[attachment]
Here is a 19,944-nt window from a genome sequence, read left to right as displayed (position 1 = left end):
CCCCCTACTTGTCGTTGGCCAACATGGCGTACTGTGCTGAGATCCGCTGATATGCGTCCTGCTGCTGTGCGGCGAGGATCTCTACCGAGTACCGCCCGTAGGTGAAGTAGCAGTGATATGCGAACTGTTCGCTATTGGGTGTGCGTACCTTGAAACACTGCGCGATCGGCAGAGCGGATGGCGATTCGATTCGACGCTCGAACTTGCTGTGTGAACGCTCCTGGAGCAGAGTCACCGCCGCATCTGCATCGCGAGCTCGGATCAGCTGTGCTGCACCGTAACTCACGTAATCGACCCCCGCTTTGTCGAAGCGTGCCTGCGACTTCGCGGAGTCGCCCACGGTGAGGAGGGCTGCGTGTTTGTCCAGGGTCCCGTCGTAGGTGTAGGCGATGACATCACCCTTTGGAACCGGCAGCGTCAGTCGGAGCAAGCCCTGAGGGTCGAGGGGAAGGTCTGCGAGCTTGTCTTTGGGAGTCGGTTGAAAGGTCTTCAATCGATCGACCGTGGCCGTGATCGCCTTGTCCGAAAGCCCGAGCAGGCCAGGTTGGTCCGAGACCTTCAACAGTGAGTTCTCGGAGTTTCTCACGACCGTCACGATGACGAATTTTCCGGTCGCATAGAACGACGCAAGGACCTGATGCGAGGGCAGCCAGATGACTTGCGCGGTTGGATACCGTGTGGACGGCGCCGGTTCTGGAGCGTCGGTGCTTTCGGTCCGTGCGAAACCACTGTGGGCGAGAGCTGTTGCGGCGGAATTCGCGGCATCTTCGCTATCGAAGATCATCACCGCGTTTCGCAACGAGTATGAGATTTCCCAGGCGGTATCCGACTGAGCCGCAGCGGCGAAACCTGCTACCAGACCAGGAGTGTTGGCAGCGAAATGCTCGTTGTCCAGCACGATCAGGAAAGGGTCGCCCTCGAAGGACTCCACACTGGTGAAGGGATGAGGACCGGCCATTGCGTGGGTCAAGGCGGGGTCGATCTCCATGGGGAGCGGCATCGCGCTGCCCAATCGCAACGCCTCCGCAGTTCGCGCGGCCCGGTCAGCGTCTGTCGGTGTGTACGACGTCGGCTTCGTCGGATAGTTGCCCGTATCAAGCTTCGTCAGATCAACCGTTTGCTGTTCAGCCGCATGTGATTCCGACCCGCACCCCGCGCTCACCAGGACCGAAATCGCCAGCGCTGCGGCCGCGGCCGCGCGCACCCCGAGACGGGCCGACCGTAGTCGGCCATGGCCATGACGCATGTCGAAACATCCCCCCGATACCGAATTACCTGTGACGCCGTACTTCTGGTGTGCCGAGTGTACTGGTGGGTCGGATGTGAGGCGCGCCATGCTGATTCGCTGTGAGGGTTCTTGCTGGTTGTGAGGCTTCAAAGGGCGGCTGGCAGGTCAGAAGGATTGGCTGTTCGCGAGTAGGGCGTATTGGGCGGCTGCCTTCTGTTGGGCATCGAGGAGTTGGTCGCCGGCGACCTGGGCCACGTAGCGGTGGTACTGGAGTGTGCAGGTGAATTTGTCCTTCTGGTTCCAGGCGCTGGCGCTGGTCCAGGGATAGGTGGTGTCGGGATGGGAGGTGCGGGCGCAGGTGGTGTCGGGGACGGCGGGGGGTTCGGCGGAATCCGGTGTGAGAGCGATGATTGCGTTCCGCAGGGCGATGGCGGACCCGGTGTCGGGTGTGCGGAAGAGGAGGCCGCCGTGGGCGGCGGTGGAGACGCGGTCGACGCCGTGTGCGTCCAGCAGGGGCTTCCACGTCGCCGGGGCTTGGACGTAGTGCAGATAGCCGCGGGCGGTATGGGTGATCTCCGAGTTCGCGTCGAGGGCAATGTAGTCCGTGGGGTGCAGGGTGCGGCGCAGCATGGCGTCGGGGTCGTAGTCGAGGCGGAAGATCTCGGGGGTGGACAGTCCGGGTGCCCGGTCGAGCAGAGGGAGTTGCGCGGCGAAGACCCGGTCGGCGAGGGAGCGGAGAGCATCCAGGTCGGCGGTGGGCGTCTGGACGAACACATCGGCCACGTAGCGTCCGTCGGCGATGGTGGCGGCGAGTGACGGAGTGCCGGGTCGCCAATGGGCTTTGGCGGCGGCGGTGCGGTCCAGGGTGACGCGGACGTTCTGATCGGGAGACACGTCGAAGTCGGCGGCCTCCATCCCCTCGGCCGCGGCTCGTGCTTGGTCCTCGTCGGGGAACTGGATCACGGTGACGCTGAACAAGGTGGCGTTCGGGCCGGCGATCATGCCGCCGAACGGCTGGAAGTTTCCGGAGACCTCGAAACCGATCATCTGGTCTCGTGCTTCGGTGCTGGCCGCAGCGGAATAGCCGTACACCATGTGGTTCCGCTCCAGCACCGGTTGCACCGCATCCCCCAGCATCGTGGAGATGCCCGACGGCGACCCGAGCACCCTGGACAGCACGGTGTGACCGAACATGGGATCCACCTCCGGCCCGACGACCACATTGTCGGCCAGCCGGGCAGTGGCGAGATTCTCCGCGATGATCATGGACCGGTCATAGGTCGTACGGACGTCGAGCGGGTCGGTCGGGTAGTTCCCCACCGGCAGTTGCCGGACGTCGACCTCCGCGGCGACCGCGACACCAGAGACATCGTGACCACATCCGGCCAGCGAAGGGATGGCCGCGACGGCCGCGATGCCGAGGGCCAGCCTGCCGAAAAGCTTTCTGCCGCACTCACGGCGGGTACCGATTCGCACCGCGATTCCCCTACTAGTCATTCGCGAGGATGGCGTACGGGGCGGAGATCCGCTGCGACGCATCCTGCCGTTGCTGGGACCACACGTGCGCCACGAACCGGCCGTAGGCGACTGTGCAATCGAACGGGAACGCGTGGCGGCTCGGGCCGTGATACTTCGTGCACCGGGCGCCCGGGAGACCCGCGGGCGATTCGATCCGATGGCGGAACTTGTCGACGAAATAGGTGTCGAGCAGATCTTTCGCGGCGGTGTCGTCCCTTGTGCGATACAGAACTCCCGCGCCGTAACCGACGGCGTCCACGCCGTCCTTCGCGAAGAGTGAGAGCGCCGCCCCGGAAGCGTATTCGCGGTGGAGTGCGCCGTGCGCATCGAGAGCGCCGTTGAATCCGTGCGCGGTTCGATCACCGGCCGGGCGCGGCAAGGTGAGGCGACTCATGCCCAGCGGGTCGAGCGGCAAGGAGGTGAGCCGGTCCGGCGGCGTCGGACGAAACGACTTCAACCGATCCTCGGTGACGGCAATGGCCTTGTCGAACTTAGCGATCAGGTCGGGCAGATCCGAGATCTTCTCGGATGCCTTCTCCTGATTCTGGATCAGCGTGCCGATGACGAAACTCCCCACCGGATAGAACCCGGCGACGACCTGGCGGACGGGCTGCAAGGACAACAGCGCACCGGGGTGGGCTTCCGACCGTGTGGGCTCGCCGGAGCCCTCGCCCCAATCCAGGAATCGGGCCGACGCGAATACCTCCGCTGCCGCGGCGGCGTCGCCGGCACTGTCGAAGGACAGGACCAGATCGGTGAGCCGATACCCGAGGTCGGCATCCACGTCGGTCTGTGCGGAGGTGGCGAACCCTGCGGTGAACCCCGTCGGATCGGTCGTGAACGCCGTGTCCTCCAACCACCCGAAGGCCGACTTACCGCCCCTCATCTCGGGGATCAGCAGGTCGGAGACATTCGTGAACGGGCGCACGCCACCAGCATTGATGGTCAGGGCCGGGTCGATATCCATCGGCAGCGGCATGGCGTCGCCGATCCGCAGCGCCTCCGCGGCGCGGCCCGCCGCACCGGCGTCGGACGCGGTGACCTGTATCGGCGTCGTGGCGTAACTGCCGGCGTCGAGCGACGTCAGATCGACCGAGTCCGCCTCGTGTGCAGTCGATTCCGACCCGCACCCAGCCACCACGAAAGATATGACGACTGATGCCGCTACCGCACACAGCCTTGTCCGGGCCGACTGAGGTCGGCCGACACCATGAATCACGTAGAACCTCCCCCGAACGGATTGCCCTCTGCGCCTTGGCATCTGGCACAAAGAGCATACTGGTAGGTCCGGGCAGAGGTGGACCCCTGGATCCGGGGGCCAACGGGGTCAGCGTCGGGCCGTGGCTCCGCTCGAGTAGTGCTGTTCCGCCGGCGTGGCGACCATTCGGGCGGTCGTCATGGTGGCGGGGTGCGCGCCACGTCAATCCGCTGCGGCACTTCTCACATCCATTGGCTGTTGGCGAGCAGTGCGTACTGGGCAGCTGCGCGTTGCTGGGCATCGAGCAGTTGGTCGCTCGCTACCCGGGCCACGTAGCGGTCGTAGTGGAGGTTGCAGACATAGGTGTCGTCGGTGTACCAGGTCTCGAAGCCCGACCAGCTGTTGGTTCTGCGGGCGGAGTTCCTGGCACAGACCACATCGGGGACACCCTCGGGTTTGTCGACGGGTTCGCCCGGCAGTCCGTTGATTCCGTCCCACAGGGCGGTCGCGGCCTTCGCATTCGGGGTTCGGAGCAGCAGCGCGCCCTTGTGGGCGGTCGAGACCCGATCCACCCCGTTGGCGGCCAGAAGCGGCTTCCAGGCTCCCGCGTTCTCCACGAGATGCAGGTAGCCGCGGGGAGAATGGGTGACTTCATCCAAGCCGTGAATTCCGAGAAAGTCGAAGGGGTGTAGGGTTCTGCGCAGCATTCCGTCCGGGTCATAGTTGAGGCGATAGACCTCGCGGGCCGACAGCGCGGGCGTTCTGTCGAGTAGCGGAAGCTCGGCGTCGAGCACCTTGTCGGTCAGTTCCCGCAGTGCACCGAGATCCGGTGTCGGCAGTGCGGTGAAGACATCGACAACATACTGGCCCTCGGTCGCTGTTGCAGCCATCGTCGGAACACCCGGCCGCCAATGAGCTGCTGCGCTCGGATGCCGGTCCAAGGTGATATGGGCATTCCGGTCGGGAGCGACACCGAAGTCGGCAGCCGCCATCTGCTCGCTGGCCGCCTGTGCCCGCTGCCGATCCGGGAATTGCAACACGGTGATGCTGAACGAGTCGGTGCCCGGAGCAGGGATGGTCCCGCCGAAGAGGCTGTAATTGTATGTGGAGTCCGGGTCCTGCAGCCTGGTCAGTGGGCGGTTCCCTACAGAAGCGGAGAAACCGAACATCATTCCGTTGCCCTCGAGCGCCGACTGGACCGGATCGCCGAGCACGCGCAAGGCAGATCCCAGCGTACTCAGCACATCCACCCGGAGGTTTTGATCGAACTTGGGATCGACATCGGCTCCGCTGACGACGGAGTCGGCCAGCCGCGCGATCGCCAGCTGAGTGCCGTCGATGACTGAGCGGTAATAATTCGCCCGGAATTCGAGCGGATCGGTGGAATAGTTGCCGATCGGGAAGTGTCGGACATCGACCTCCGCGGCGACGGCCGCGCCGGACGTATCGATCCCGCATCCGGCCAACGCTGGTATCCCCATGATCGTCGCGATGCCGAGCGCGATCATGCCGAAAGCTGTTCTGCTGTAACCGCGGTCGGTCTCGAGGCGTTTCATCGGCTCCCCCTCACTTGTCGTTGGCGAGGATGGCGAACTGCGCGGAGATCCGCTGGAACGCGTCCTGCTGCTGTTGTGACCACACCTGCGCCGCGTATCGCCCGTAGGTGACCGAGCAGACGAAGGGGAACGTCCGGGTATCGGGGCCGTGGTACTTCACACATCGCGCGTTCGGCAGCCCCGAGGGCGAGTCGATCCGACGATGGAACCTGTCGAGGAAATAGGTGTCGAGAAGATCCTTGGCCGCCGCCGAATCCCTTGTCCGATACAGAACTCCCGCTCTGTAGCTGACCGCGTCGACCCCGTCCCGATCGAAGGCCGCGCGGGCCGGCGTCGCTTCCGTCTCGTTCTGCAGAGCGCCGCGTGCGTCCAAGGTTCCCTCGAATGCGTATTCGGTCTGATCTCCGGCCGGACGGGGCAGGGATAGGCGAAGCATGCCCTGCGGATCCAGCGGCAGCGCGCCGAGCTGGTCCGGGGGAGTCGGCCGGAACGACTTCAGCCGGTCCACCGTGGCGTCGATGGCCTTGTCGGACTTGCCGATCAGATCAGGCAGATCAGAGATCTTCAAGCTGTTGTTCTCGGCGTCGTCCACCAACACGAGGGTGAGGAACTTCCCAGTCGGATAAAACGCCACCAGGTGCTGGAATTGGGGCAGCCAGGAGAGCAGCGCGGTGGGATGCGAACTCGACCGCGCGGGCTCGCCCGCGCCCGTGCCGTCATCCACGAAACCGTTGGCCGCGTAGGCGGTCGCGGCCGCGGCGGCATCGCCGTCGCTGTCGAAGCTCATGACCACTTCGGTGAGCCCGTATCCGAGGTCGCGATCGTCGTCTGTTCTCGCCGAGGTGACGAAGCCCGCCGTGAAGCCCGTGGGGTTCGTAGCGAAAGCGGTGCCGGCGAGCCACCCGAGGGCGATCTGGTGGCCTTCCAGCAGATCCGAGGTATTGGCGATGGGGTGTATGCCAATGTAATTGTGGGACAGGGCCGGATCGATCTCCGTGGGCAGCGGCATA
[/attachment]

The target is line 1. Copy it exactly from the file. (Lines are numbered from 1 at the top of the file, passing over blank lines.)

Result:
Here is a 19,944-nt window from a genome sequence, read left to right as displayed (position 1 = left end):